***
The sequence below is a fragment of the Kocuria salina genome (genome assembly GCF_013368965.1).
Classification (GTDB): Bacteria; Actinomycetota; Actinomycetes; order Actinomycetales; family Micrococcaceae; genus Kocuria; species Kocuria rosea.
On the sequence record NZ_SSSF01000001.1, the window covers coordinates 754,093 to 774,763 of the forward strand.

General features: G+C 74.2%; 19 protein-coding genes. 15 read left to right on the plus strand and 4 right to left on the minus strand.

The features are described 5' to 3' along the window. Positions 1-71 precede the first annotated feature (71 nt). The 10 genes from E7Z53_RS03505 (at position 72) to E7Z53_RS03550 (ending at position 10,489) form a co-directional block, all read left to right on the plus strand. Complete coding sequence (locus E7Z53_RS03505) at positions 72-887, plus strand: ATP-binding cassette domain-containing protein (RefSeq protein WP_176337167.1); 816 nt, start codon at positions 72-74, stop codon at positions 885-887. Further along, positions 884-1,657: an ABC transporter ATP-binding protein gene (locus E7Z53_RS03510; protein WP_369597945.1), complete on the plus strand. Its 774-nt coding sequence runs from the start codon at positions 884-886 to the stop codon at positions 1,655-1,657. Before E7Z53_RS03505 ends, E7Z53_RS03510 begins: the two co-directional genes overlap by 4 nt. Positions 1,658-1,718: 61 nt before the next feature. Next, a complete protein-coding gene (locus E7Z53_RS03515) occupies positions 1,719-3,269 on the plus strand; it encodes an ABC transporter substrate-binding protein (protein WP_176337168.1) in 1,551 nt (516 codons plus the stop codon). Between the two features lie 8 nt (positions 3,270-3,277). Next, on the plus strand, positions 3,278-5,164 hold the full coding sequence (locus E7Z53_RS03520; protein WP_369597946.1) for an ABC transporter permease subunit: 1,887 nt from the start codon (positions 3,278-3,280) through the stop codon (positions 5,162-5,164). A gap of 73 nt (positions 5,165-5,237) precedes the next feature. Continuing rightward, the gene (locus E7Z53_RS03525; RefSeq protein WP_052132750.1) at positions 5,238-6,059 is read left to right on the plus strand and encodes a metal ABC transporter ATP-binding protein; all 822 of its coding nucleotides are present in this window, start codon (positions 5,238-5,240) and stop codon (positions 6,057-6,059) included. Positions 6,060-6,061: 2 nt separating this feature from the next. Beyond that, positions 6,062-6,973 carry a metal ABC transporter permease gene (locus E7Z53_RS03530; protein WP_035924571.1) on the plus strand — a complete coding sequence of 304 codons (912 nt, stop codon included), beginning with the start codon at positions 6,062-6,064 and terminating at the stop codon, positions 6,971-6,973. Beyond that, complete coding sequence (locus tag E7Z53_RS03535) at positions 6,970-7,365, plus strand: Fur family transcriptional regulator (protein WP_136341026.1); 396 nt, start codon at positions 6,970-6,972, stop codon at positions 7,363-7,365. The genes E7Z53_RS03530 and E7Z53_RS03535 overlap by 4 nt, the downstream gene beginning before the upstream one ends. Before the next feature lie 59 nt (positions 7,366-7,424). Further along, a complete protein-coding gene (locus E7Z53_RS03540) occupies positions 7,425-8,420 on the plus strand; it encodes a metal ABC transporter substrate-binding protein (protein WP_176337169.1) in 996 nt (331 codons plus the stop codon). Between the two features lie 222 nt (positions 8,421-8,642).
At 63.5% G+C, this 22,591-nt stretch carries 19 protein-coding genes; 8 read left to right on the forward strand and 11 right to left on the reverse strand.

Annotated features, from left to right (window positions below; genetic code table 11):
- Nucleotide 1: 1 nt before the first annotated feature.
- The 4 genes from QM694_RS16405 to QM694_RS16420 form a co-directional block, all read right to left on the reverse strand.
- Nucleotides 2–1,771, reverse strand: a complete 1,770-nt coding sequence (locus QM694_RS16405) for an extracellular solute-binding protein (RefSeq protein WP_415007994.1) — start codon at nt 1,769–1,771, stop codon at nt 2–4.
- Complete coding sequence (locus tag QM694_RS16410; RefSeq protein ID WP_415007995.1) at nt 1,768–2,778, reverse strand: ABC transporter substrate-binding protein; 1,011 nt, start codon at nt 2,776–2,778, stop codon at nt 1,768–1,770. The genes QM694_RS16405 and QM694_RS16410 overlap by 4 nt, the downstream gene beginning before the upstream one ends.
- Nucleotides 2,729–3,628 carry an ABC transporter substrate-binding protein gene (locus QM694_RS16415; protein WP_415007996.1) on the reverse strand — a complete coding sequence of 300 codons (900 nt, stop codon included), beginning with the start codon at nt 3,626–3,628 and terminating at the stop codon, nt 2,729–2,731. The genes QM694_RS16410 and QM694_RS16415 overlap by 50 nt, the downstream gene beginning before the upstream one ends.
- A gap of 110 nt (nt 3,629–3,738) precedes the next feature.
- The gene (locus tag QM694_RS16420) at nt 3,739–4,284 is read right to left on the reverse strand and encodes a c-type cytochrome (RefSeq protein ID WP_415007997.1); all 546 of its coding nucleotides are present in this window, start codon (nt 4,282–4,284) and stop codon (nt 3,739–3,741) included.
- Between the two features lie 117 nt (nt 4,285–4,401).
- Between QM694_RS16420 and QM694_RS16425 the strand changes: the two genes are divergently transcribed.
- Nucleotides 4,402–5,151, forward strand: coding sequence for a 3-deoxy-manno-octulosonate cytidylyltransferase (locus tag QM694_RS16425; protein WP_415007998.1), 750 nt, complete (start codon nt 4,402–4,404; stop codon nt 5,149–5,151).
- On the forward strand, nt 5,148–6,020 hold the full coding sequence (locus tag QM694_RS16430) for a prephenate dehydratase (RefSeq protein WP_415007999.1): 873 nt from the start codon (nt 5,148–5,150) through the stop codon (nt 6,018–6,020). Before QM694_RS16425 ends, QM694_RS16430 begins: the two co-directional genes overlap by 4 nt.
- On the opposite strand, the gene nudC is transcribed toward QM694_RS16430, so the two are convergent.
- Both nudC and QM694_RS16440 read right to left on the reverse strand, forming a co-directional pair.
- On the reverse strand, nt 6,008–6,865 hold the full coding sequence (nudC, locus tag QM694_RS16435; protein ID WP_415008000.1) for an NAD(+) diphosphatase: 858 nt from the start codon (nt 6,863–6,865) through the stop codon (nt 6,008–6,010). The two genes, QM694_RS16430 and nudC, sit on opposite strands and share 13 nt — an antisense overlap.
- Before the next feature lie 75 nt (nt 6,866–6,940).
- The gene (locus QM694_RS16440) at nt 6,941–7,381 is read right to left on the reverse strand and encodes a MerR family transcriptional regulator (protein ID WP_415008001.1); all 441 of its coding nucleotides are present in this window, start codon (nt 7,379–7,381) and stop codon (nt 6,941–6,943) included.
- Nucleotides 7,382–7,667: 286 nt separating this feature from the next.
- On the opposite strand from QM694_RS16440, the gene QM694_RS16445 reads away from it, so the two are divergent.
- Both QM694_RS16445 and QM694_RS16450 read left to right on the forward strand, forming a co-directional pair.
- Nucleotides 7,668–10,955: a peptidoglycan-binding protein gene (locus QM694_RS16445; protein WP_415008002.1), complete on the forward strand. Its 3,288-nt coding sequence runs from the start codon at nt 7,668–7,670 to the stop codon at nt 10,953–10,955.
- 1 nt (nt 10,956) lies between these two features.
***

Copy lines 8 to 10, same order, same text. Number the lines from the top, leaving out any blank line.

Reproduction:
- Nucleotide 1: 1 nt before the first annotated feature.
- The 4 genes from QM694_RS16405 to QM694_RS16420 form a co-directional block, all read right to left on the reverse strand.
- Nucleotides 2–1,771, reverse strand: a complete 1,770-nt coding sequence (locus QM694_RS16405) for an extracellular solute-binding protein (RefSeq protein WP_415007994.1) — start codon at nt 1,769–1,771, stop codon at nt 2–4.